EFF on restoring retro games: software industry calls illegally hacking




According to civil rights organization EFF wants the Entertainment Software Association not that old games by individuals may be modified because an exception in the law for this purpose does the message go out that hacking is legal.

The EFF is fighting in a while for an exception in the American DMCA for restoring games, but the organization is hereby opposes the ESA, which represents companies like Sony, Microsoft, EA and Nintendo. The EFF would particularly an exception to Section 1201: the part that prohibits the circumvention of technical protection of software.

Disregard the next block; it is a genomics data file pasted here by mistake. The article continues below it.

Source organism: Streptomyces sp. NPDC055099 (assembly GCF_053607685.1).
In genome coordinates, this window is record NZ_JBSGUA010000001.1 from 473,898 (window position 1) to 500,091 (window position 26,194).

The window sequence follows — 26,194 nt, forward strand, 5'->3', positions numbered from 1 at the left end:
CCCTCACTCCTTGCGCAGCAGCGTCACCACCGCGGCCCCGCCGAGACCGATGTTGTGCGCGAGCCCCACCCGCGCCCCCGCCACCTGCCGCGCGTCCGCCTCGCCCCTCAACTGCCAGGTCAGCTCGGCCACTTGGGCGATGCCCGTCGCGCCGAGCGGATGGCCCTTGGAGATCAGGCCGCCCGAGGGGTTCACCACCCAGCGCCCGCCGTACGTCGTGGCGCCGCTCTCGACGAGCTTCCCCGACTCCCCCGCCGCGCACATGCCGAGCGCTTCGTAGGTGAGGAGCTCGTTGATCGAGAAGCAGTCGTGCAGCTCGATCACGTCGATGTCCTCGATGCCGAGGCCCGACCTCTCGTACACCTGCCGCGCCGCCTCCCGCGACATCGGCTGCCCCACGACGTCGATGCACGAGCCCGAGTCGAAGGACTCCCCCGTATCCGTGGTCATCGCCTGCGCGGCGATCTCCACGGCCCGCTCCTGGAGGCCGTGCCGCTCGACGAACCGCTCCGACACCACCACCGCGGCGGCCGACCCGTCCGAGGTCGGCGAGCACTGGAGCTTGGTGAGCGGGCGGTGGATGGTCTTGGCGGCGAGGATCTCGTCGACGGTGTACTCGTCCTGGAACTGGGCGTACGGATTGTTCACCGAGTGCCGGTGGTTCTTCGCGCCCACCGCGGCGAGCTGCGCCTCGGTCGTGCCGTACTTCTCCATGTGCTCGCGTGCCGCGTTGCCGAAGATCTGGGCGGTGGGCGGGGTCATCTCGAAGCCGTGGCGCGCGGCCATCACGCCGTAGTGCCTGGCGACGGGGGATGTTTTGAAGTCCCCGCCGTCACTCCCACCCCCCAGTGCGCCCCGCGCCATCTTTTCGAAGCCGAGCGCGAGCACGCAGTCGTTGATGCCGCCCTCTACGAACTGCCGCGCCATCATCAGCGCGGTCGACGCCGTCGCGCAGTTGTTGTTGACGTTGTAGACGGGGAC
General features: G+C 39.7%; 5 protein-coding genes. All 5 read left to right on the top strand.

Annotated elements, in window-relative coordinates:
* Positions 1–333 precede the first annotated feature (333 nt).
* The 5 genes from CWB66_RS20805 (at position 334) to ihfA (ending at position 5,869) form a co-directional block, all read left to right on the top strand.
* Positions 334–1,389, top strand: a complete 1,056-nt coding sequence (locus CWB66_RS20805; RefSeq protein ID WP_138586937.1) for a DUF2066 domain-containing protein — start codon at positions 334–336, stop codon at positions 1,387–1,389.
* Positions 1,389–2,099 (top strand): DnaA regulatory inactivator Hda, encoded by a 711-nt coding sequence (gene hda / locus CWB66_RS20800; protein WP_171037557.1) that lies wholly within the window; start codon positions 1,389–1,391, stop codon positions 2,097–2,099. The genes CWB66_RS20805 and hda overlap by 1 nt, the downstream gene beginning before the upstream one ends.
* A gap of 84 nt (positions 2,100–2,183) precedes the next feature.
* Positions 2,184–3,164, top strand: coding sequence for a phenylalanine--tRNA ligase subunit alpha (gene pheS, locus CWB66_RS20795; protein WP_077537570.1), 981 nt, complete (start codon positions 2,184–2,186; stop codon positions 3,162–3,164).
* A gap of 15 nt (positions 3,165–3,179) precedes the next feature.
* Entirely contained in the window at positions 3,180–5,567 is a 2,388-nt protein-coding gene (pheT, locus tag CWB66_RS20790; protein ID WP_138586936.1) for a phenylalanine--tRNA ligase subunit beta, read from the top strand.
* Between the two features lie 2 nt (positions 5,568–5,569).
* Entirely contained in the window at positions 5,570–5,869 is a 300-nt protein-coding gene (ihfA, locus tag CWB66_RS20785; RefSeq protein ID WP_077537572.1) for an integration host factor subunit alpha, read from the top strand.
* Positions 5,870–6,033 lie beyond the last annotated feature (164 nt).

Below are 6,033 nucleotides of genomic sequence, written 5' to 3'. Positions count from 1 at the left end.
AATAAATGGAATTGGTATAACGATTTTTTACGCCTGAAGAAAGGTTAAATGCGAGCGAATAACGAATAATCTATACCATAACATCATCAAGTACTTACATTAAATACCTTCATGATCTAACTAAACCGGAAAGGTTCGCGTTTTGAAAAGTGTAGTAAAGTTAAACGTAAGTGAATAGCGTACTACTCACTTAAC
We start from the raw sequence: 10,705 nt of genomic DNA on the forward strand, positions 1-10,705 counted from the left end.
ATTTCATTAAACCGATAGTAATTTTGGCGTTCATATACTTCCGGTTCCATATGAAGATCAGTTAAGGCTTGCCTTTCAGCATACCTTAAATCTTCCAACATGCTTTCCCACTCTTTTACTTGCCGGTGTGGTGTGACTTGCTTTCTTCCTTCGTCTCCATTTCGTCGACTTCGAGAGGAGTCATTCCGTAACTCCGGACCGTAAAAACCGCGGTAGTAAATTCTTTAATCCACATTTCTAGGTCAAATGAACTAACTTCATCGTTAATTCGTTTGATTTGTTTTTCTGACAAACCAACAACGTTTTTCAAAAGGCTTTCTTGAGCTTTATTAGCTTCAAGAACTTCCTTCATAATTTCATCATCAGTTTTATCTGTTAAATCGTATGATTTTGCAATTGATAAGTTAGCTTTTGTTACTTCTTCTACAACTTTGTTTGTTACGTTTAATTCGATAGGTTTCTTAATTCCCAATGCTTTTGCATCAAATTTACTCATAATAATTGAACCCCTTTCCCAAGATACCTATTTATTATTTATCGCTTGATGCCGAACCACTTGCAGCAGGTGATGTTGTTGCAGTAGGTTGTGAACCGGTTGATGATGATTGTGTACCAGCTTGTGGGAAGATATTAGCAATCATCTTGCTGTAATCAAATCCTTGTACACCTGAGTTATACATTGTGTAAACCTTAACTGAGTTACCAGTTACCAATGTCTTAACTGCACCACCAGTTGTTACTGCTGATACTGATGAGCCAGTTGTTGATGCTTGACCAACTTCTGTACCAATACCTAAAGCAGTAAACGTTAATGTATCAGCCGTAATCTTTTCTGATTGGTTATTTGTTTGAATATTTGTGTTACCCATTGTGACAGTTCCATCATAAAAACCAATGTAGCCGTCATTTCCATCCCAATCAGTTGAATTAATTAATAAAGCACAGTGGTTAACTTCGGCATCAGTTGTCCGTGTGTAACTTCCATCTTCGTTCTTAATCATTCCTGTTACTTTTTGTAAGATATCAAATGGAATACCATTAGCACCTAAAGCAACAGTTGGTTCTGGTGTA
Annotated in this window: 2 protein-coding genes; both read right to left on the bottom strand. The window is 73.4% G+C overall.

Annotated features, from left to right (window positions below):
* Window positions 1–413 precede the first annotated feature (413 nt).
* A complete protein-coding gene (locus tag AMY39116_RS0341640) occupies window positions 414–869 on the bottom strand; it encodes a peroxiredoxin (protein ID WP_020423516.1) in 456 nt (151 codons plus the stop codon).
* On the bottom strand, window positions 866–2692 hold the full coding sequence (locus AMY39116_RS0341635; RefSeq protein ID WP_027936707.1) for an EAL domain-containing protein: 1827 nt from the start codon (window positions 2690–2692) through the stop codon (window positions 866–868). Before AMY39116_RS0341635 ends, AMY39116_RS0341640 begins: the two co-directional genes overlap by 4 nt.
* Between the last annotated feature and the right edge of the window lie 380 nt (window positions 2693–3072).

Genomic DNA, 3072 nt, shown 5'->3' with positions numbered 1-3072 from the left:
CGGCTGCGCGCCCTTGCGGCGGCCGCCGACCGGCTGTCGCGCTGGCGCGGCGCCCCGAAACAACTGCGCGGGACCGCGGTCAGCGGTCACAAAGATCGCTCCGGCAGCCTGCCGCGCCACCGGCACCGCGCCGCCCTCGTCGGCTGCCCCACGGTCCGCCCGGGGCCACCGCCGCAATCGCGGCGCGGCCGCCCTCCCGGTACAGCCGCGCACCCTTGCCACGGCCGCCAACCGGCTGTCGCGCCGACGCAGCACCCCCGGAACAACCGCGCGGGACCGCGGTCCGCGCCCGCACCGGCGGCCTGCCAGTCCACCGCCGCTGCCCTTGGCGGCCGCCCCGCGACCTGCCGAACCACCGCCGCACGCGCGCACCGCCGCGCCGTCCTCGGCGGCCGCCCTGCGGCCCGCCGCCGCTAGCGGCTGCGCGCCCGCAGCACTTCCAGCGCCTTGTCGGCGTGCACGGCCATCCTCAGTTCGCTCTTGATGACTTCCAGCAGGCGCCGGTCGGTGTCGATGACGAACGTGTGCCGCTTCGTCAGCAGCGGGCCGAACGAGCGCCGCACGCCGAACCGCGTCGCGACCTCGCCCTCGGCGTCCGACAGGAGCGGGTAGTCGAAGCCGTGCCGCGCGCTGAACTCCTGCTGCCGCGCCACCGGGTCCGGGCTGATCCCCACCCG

Adjusting the authentication mechanism of a game or the reverse engineering of communication is often needed by the organization to continue to play old games, such as the publishers have the plug pulled from servers. The EFF claims that the ESA an exception to the DMCA will be undesirable because it would send the message that “hacking, an activity that is closely linked in the minds of market participants with piracy, is legal.”

It is unclear where the EFF has come from the observation of the ESA. Perhaps this is one of the comments that have been exchanged over and over again the exception request. The EFF itself publishes its own documents about this, but the ESA does not seem to do. In previous statements , the ESA is still talked about that hacking does not always result in copyright infringement, noted TorrentFreak, but the organization seems to be less important distinction with the new statements.


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